These policies compelled Danilo to become a leader of his 1,500 fellow farm workers in Vermont. On August 18, 2011 I was privileged to attend an historic press conference at the state house at which time Danilo and Ober López read a letter that they and seventy other farm workers had signed and addressed to dairy farmers throughout the state to enlist their support to oppose the Secure Communities program, a government initiative that would make local and state police arms of Immigration and Customs Enforcement.
In his remarks Danilo stated, “It is not fair for migrants to be treated as criminals. If it is a crime to not let a family member starve, then, logically, we are all criminals, since one would do anything for a loved one. If the situation were the opposite, if Americans had to migrate to give their families a better life, would they like to be treated with racism? Our skins are different, but our hearts are the same.”
If made mandatory throughout the nation, the Secure Communities Program would lead to mass deportations of millions of immigrants, tear families apart, and further weaken the dairy industry in Vermont. While President Obama pledged not to deport millions of undocumented immigrants, under his administration over one million have been deported.
Sadly, some Americans seem to have no problem living in a country that deports hardworking people. I want to believe that if they were to meet Danilo and Antonio and the many other decent and dedicated migrant farm workers in Vermont, they would be compelled to think hard about the kind of nation we have become and work with others to ensure the right of all people wherever they live to life, liberty, and the pursuit of happiness.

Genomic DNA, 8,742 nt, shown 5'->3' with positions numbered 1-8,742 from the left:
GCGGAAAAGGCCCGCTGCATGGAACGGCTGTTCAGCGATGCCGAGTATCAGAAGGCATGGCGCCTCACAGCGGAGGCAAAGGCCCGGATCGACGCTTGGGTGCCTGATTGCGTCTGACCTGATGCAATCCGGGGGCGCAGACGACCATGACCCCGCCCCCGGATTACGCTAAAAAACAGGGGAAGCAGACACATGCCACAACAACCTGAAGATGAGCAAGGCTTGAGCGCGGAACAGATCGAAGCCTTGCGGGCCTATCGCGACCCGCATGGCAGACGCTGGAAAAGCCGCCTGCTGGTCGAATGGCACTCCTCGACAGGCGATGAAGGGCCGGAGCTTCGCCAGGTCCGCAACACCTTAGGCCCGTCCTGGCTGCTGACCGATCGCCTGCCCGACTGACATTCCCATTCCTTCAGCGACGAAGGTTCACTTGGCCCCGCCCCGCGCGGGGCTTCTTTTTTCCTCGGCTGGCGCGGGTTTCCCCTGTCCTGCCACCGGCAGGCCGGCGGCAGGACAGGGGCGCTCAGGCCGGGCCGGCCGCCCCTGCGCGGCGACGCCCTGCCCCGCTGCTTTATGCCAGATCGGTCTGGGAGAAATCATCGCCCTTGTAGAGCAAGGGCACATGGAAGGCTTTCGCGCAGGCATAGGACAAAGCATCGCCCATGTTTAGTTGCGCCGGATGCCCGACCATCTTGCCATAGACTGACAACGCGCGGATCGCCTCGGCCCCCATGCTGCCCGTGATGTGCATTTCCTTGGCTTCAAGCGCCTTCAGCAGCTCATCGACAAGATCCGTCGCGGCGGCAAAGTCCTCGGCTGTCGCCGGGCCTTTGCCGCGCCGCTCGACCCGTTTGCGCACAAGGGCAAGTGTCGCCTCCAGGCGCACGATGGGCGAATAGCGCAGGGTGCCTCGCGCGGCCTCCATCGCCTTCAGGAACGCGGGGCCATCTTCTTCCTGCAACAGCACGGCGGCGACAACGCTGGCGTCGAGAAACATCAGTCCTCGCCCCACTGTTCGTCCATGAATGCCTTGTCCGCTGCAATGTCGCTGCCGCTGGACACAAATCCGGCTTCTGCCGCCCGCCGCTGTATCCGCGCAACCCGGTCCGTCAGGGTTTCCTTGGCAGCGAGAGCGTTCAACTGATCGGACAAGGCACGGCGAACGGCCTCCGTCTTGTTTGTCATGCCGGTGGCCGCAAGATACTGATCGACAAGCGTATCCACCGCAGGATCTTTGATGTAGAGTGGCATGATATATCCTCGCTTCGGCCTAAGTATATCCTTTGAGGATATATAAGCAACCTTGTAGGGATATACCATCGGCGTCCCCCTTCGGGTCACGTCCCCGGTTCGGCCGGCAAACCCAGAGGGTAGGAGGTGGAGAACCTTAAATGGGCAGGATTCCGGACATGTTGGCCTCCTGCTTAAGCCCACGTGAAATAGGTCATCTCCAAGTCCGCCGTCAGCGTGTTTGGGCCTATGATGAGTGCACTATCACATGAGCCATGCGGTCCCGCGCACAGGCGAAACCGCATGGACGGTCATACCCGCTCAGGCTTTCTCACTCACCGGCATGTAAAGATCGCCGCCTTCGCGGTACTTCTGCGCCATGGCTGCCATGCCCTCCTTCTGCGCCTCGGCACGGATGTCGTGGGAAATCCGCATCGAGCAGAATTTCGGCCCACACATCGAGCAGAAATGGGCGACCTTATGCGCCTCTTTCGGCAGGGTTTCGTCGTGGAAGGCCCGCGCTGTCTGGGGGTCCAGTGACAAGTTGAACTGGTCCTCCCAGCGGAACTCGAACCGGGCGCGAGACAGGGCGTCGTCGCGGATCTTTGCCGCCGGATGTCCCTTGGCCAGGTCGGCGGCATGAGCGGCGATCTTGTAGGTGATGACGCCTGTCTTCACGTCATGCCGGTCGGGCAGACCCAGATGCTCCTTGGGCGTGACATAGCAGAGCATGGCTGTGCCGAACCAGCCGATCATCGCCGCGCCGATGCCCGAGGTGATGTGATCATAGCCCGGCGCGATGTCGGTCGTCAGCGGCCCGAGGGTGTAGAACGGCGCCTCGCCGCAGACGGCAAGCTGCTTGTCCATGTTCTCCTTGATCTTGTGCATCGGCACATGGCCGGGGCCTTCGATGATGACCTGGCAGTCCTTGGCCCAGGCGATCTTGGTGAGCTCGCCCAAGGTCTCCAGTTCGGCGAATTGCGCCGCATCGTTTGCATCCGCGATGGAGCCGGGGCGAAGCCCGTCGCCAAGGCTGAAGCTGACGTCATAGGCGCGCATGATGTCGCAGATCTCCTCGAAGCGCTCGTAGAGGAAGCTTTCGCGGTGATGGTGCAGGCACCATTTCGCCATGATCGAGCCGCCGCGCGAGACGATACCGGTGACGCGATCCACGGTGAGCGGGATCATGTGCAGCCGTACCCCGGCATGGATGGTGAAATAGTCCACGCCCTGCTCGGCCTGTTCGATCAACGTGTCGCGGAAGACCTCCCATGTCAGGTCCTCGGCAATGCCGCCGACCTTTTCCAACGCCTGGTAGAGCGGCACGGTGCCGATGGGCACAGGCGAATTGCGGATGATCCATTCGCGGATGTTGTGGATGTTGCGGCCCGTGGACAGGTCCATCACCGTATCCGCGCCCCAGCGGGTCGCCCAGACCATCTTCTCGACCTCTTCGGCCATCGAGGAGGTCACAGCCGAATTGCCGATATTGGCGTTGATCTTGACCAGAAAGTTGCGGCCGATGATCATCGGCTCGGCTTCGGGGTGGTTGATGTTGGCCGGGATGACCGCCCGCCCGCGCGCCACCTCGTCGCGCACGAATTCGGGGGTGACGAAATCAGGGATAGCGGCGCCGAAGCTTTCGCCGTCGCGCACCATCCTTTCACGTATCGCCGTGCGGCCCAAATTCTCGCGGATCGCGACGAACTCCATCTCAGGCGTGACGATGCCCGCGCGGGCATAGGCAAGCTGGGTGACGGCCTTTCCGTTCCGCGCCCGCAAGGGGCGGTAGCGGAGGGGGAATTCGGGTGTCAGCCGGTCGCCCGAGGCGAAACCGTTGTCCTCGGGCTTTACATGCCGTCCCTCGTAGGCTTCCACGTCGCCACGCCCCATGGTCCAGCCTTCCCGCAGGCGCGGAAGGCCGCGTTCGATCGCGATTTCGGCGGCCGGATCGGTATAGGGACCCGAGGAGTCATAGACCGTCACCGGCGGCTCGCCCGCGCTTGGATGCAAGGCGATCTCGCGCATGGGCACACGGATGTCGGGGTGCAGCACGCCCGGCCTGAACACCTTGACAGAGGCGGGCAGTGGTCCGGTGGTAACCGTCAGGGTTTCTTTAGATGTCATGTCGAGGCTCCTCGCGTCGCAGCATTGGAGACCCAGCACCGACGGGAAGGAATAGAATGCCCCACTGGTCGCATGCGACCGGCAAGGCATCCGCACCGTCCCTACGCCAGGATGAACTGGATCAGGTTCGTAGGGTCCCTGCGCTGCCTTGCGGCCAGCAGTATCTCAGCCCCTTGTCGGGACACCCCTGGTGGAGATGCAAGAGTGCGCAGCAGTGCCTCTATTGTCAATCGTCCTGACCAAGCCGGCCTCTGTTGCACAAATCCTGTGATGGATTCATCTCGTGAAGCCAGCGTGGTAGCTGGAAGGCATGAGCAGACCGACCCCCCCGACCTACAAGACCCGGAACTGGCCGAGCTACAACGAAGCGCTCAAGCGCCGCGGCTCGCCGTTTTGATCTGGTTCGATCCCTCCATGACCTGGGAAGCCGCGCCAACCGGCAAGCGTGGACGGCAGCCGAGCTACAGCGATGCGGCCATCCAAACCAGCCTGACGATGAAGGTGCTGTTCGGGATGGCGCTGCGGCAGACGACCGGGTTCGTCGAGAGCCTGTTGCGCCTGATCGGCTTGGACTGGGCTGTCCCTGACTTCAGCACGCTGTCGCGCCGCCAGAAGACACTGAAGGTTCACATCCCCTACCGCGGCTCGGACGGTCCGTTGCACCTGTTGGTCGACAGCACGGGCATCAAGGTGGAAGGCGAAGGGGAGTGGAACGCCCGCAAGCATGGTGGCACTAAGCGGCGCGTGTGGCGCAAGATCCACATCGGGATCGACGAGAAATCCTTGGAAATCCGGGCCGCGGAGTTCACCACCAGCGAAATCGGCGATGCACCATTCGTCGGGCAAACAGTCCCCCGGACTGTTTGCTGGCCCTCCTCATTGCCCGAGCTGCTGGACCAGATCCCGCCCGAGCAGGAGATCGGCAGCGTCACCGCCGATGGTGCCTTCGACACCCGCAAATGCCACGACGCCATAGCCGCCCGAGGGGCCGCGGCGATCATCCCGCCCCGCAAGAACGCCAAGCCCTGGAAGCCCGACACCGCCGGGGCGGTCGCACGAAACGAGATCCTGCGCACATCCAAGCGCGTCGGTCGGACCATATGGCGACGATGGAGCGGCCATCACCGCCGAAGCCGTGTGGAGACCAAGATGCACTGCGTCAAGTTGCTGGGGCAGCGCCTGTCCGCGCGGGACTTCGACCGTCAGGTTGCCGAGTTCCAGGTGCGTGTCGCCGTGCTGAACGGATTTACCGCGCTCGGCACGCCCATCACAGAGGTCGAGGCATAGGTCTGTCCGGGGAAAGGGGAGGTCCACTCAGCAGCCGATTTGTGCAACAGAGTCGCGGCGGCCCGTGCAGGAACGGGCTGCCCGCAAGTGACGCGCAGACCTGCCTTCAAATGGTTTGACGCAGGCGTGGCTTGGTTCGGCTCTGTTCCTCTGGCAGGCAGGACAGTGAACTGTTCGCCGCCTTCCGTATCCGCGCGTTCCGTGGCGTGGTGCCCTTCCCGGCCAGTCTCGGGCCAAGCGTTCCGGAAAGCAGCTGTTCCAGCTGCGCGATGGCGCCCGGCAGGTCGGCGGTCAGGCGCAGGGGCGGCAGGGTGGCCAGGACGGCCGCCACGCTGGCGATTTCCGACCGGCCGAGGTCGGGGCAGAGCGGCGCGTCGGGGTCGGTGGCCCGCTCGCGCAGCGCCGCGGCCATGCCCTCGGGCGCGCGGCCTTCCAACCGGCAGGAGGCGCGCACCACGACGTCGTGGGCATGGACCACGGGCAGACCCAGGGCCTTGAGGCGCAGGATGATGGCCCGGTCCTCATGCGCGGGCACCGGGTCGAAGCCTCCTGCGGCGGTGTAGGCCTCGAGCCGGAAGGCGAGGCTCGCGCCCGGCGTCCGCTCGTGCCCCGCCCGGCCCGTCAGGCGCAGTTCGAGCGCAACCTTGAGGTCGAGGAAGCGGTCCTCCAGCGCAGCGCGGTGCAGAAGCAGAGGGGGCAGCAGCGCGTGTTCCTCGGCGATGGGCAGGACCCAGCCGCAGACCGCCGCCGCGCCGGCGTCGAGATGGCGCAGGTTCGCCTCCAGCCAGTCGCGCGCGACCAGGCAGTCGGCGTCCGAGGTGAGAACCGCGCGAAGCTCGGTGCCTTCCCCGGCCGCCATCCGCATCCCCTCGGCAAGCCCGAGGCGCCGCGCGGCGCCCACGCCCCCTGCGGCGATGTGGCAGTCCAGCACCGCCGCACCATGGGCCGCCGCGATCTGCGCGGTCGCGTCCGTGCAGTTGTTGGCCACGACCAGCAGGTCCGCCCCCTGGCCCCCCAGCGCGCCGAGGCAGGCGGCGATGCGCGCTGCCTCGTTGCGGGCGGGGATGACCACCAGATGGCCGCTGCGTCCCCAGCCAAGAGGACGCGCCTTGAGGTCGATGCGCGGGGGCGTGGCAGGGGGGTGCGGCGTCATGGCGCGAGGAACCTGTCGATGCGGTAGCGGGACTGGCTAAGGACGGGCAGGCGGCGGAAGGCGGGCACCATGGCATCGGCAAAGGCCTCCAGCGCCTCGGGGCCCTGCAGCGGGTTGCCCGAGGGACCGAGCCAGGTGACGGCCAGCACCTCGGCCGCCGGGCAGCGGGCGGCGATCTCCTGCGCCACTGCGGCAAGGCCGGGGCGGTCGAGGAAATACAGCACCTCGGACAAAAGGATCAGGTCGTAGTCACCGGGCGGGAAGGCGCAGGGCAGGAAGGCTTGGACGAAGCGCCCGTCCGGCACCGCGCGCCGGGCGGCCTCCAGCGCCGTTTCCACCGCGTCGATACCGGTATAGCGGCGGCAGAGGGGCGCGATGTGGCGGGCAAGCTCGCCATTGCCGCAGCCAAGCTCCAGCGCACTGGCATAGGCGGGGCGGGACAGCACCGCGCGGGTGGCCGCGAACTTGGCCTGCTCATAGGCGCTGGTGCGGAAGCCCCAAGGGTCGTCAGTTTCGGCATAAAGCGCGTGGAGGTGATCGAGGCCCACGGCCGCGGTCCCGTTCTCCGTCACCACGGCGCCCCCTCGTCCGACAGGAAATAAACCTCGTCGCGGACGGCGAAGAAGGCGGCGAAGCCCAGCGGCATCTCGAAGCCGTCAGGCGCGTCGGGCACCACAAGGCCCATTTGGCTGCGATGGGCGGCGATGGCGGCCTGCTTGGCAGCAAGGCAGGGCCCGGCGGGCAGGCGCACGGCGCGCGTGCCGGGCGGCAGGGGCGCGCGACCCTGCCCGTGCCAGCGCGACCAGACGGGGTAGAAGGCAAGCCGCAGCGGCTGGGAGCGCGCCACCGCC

Christine Eber is a volunteer with the Vermont Migrant Farmworker Solidarity Project. For more information and to find out how you can help during this critical time email firstname.lastname@example.org, call 802-658-6770 or visit the website: www.migrantjustice.net
3) Spread the word and sign people up on our take action email list
As we build this campaign to stop Danilo and Antionio's deportation and improve and strengthen the State of Vermont's commitments to our farmworker communities we will need your help!
Please spread the word about our project and get more people to join our action alert email list here:
Also, remember, this incident began in the midst of our campaign to get the State of Vermont to Opt out of Secure Communities and has put the issue front and center of why we need to not particpate in (in)Secure Communities. If you haven't already Sign on to the Petition to Stop ICE's "Secure Communities" from coming to Vermont and spread the word to others:
4) Help us with outreach calls
This week we will be reaching out to our members and other Vermont allies to join into the above ACTION items and to follow-up after our Coordinating Committee meeting on Wednesday. If you are available on Thursday or Friday to help us with outreach please email us at email@example.com. You don't have to come to the office in Burlington to help out if you are willing to make calls from home we will send you a phone script and list of callers.
5) If you can, please donate to VTMFSP here: http://migrantjustice.net/node/91
It takes a tremendous amount of time, energy and resources to sustain this work in support of Danilo and Antonio and all of Vermont's farmworkers.
Thank you again for your support and encouragement. Please stay tuned.
-Natalia Fajardo and Brendan O'Neill, on behalf of everyone at the Vermont MIgrant Farmworker Solidarity Project